U.S. Central Bank commits US taxpayers to foot 100% of $85 billion AIG bailout, despite the company’s INTERNATIONAL existance and importance (read-bailed out at behest of foreign central banks with only US tax payer money!!??)

Click here to read a Great Opinion Piece  (‘The fleecing of America’) concerning America’s new, diminished role as a pauper nation amongst the world’s new “wealth centers” in China, India, Brazil and the Persian Gulf States and about the lack of foreign investment support in helping to save the international conglomerate AIG (billions in U.S. taxpayer dollars spent to save international company????) Written by Roger Cohen, Published in the New York Times on Sunday, the following is an excerpt:

“…But toxic mortgage-backed securities were pedaled by plenty of foreign banks. And the decision to pour $85 billion of U.S. taxpayers’ money into the rescue of American International Group (A.I.G.), the insurance giant, followed appeals from foreign finance ministers to Henry Paulson, the Treasury secretary, to save a global company.

Representative Barney Frank, Democrat of Massachusetts and chairman of the House Financial Services Committee, told me: “Paulson said he was getting calls from finance ministers all around the world saying, you have to save A.I.G. Well, they should have been asked to contribute to the pot.”

Frank has a point. (He should coach Barack Obama on how to put economics in plain language.) As Frank said on “The Charlie Rose Show,” “I don’t think the European Central Bank should be free to spend the Federal Reserve’s money and not put any in.”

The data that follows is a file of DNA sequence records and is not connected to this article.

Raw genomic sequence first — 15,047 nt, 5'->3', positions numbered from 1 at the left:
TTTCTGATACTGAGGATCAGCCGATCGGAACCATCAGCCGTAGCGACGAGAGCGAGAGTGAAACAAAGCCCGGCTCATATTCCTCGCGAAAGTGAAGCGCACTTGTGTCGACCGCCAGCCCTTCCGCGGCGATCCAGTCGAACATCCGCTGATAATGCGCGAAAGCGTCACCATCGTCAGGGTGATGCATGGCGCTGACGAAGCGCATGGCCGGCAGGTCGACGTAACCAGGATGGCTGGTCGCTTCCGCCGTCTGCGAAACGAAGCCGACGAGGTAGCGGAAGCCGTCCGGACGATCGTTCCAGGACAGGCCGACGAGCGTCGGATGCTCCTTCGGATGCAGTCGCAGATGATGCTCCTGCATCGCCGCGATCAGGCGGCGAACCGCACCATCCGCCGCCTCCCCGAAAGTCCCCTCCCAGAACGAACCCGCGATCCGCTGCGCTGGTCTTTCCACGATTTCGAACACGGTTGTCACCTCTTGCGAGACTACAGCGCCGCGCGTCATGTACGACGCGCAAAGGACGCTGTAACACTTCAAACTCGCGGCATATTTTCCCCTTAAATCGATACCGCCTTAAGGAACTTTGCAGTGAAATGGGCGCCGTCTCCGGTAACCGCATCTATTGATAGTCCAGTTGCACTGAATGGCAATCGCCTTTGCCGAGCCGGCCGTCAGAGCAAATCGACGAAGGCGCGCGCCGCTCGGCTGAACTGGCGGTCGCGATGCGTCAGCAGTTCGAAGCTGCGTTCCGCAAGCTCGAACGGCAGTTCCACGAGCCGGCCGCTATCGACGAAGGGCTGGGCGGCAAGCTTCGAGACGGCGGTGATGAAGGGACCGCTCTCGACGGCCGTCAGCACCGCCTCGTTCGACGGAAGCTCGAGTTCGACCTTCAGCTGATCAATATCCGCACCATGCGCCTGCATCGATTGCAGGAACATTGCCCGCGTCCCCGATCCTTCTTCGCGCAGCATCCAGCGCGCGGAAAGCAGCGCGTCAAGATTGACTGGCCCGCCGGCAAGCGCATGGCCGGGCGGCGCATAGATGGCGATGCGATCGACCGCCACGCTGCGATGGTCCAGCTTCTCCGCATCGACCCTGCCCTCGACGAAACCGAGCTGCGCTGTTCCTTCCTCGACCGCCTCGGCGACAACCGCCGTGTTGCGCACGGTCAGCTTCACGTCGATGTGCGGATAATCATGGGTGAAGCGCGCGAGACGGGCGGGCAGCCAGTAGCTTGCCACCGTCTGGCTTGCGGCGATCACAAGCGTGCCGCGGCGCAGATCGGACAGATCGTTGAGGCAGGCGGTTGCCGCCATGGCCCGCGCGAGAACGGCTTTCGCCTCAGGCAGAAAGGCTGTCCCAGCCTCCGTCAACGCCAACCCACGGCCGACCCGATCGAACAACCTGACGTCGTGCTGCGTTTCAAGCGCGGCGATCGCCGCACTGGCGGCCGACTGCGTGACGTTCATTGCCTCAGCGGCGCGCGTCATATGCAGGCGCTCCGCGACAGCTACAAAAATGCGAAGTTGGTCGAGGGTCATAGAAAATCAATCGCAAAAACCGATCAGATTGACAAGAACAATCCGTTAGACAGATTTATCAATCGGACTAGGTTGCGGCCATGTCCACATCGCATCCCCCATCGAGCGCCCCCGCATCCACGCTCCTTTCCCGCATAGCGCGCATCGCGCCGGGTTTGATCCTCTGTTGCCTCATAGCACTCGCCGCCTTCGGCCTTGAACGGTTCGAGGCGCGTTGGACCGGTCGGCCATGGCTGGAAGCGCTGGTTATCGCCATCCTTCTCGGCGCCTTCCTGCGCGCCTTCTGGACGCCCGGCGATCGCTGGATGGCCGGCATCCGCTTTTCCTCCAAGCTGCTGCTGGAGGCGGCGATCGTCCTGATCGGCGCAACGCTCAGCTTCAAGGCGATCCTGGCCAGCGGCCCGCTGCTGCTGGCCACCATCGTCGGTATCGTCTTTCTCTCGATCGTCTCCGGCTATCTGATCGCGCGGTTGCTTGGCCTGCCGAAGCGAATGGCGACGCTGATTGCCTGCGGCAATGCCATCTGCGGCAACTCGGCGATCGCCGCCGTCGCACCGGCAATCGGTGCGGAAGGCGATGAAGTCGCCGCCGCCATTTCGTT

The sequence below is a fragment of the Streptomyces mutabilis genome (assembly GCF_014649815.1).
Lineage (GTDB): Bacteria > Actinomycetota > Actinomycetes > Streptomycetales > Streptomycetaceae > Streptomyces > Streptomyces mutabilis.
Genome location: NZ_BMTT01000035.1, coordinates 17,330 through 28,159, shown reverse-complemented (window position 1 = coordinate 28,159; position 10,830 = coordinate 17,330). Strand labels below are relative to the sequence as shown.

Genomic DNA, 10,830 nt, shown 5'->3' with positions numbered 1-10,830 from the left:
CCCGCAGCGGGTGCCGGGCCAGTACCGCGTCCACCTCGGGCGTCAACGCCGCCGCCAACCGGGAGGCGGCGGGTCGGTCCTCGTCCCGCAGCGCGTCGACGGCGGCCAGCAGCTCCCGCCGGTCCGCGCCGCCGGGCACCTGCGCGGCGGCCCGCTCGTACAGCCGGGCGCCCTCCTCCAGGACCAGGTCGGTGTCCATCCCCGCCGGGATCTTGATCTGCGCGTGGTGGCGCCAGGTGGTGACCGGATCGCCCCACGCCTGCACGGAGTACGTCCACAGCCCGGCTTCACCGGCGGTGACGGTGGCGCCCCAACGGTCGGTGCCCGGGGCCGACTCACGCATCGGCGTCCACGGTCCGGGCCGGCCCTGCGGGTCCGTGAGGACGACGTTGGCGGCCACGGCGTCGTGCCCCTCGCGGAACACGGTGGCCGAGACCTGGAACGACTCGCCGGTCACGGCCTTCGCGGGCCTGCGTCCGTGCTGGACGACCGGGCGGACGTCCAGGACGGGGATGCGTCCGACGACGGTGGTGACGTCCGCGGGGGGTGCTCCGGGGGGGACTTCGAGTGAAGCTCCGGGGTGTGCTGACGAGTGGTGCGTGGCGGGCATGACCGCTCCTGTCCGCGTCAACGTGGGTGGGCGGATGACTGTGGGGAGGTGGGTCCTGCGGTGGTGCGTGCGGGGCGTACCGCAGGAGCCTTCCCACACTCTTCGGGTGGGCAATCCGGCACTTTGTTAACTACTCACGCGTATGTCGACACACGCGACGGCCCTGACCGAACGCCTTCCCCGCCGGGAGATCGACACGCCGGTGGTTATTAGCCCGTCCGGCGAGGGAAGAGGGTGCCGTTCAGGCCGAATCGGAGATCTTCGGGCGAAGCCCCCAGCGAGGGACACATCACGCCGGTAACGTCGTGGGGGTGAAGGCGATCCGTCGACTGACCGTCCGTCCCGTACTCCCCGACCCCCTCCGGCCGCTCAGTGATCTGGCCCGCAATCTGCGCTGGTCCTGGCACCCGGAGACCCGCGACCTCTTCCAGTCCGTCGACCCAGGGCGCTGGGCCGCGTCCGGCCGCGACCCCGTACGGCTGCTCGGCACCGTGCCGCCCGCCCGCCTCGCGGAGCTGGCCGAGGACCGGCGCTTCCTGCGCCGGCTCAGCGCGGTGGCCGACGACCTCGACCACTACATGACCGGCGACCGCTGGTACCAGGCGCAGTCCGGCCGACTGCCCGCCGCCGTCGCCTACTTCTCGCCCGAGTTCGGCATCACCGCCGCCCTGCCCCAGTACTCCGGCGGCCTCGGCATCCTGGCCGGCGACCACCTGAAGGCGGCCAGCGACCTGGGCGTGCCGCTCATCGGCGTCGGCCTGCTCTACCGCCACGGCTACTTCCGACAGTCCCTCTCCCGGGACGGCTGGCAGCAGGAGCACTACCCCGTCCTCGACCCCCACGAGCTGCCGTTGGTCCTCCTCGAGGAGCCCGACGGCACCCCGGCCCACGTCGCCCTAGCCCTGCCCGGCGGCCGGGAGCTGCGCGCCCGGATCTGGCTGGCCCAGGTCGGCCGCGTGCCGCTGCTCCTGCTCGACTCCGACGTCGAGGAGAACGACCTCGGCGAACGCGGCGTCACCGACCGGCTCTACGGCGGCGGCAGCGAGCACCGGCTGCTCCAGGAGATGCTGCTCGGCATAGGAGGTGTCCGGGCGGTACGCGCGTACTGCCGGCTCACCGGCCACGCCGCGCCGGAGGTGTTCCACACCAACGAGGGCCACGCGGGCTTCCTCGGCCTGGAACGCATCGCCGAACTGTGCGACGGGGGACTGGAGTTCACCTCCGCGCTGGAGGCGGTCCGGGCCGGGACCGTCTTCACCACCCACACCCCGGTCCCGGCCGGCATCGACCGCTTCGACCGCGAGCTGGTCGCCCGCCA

I know, you reap what you sow. Nobody’s itching to help the Bush administration. World central banks did inject billions in concerted action to help stabilize money markets. But the U.S. has essentially been on its own. Now foreign banks with U.S. affiliates will want a slice of the $700 billion bailout. That doesn’t make sense until the burden of this rescue starts reflecting a globalized world.

I asked Frank why Paulson and Ben Bernanke, the Federal Reserve chairman, did not get more foreign support. “I think it’s a perverse pride thing,” he said. “We don’t ask for help. We’re the big, strong father figure. But let’s be realistic: we’re no longer the dominant world power.”

It’s time for a responsibility shift. Call it the Hirst reality check. If he can sell a formaldehyde-pickled sheep with gold horns for millions while Lehman goes under, perhaps it’s time for everyone to help a little when Americans get fleeced.”  😦

232,000 US jobs have vanished since January, Senior Economist at Economic Policy Institute says, “most people depend on their paychecks.”

Published: April 5, 2008:

“The nation’s employers eliminated tens of thousands of jobs for the third month in a row, the government reported Friday, and top Democrats immediately called for new measures to help suffering American workers. After the early-morning report from the Bureau of Labor Statistics that 80,000 jobs had disappeared in March, the speaker of the House, Nancy Pelosi, said she would propose a second economic stimulus package. Hers would supplement the $150 billion in tax rebates scheduled to be mailed to millions of Americans beginning next month.”…

…”

The March decline was the largest job loss since March 2003 when the economy was still shaking off the lingering effects of the 2001 recession. Since the start of the year, 232,000 jobs have disappeared, the bureau said yesterday.

More than once in the past, three consecutive months of job losses have marked the start of a recession. “It is our view that we are already in one,” said Drew Matus, a Lehman Brothers economist, offering a view widely held on Wall Street.”…

…”

Unemployment rose in every sector of the work force, except among teenagers. Hourly wage gains slowed for production workers, who constitute 80 percent of the work force. The 5-cent rise last month brought the average wage to $17.86 an hour, an increase of 3.6 percent since the previous March, not enough to keep up with inflation.

“You can talk all you want about the importance of stock portfolios and the wealth embedded in your home,” said Jared Bernstein, a senior economist at the labor-oriented Economic Policy Institute, “but when you get right down to it, most people depend on their paychecks.”…